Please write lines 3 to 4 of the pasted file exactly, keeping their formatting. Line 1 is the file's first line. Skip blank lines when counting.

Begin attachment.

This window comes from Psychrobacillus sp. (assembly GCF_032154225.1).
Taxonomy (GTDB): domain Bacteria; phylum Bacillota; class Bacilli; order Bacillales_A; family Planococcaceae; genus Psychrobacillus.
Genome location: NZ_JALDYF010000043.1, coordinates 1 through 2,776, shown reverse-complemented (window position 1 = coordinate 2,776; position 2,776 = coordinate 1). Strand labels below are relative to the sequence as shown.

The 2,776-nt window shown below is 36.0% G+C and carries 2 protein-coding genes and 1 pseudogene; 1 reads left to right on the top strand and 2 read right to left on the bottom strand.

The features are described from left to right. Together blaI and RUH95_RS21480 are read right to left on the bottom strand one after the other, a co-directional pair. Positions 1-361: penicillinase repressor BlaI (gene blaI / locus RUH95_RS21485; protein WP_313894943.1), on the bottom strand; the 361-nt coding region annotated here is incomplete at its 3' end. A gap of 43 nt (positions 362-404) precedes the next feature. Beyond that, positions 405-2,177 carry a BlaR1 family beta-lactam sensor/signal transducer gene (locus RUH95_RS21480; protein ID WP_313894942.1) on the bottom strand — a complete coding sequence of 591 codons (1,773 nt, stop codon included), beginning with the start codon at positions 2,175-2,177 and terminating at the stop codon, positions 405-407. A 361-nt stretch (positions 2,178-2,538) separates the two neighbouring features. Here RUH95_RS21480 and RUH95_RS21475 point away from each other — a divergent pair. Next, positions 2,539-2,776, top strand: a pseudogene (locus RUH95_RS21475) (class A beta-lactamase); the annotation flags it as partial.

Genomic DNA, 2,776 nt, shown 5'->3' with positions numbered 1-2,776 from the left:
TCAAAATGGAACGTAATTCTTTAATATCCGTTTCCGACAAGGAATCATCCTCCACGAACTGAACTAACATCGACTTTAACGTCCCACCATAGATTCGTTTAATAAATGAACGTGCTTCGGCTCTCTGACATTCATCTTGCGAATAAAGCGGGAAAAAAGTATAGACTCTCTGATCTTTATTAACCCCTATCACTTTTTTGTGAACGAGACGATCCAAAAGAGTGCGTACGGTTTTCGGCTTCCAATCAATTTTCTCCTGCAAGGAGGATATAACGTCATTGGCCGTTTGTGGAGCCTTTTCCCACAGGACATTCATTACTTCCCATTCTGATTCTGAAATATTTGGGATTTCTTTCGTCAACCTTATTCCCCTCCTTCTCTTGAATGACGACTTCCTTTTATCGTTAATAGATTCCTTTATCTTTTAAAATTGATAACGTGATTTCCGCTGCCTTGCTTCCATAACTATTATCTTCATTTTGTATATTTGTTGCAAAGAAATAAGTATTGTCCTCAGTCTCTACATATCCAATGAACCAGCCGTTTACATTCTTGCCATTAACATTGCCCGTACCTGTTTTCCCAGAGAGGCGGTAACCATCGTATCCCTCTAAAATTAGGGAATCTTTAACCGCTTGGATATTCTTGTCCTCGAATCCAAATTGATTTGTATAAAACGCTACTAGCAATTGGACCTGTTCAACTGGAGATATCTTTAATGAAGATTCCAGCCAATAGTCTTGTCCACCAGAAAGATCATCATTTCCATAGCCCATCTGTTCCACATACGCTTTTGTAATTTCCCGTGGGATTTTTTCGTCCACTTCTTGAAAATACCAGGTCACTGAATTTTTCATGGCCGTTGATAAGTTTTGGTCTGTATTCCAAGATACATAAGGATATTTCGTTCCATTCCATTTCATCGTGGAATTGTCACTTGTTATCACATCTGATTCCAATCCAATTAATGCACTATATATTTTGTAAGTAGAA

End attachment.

Genome location: NZ_JALDYF010000043.1, coordinates 1 through 2,776, shown reverse-complemented (window position 1 = coordinate 2,776; position 2,776 = coordinate 1). Strand labels below are relative to the sequence as shown.

The 2,776-nt window shown below is 36.0% G+C and carries 2 protein-coding genes and 1 pseudogene; 1 reads left to right on the top strand and 2 read right to left on the bottom strand.